“We’re trying to get to the terrifyingly simple point at which housing becomes the solution to homelessness. There’s a tendency to objectify an individual as a homeless person rather than a person experiencing homelessness. Very few people use the word ‘citizen’ to describe homelessness. They might use other characterisations before they get to the point of citizen or human being. So, one of the challenges is to try to redress the imbalance in the narrative around homelessness as a sort of otherness.”

I ask Dáithí if he can point to what led us to the current situation, with people dying on our streets and record numbers of children and families living in emergency accommodation.

“By looking away – would be the quickest way to put it. We looked away from the immediate impact of austerity on the highly marginalised and at-risk and vulnerable households. We started looking away when other challenges were considered a priority – issues of finance, banking, property and asset management, balance sheets, government spending, austerity… It’s not surprising to people who work in housing services that we are where we are. It’s a bit of a surprise to others, but then you remind people that social housing programmes were eliminated or collapsed ten years ago, commitments to all sorts of renewal and regeneration programmes fell through, and this had a domino effect. We very much reduced our ability to house ourselves and house ourselves well.”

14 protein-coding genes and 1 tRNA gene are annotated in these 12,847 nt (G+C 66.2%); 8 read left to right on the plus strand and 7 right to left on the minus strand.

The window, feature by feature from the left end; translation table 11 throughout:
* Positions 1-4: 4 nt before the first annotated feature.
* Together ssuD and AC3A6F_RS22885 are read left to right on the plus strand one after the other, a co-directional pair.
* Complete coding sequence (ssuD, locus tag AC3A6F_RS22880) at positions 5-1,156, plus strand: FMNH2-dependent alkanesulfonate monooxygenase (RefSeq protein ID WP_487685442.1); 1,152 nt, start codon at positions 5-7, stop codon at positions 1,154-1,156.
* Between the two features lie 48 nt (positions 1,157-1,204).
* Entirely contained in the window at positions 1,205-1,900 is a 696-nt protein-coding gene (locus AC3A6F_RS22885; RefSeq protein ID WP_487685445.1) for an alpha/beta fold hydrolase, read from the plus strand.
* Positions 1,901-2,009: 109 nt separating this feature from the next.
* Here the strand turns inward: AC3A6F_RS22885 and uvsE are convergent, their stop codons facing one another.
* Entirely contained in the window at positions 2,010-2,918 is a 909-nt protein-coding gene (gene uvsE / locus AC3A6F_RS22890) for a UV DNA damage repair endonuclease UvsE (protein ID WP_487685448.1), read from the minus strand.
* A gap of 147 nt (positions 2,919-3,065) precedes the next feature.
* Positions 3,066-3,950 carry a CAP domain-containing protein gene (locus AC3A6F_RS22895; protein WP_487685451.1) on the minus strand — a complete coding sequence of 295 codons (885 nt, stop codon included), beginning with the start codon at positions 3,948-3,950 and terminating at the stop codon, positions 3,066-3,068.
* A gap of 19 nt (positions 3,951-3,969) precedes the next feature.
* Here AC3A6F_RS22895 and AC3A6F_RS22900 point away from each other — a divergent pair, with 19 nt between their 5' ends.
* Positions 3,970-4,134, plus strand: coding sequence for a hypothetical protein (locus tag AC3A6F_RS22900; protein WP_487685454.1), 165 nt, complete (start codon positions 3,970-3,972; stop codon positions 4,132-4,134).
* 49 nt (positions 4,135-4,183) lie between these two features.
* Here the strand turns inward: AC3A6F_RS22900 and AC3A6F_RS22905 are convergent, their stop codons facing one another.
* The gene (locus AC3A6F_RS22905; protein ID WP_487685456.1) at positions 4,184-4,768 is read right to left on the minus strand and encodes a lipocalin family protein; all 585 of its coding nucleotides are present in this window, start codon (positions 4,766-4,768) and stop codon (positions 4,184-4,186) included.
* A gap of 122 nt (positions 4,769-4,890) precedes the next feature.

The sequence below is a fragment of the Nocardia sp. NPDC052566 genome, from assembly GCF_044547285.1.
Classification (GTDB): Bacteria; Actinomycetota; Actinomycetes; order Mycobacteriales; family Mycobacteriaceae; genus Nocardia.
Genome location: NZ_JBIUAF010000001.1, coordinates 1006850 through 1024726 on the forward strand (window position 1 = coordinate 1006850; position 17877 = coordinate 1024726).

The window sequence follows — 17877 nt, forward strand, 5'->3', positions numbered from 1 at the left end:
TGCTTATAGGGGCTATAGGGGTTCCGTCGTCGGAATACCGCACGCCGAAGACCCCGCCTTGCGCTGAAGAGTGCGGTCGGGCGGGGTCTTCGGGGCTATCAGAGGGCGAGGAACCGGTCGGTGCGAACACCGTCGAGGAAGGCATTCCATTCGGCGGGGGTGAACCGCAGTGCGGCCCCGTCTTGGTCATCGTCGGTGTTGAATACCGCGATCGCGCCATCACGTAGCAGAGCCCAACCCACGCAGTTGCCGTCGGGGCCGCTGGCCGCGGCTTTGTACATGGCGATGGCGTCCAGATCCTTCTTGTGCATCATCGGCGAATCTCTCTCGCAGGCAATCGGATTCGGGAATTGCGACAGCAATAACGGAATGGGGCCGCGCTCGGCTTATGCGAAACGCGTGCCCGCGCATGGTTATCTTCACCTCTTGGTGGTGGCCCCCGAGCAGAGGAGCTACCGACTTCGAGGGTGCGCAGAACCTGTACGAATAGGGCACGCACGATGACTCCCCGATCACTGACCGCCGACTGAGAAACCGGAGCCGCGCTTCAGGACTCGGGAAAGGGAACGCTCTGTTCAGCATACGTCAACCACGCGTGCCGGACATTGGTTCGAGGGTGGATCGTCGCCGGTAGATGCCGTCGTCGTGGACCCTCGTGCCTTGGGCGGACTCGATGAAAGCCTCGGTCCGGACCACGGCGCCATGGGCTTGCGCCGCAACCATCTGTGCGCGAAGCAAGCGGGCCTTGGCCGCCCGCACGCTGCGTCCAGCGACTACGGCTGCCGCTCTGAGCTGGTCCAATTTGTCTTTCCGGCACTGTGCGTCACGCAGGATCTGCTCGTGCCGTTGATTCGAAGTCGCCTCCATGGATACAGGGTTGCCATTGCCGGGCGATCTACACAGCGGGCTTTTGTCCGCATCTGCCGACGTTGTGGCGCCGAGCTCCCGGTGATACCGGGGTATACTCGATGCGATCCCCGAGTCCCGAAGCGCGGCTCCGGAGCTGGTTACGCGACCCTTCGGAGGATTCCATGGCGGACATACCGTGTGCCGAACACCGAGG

Dáithí returns regularly to the idea of shifting the narrative around homelessness, changing perceptions of what that experience means. I wonder how you create that shift in the minds of people who wield the power to enact the policies he proposes.

“You bring people back to what they know about themselves. You let it become quite simple – everybody lives somewhere. We can’t lose sight of the fact when talking about homelessness that it’s a human being, a human person in front of us. We’ve worked very hard in Dublin to keep that to the fore. We’re trying to keep an ethical focus on issues of citizenship, human rights, a recognition that there is a baseline under which nobody should go or be allowed to or be observed to go. And holding that standard is really important for all of us, lest any of us have to experience the same.”

Where We Live runs in The Complex, Smithfield, from March 6 – 18th.

Words: Rachel Donnelly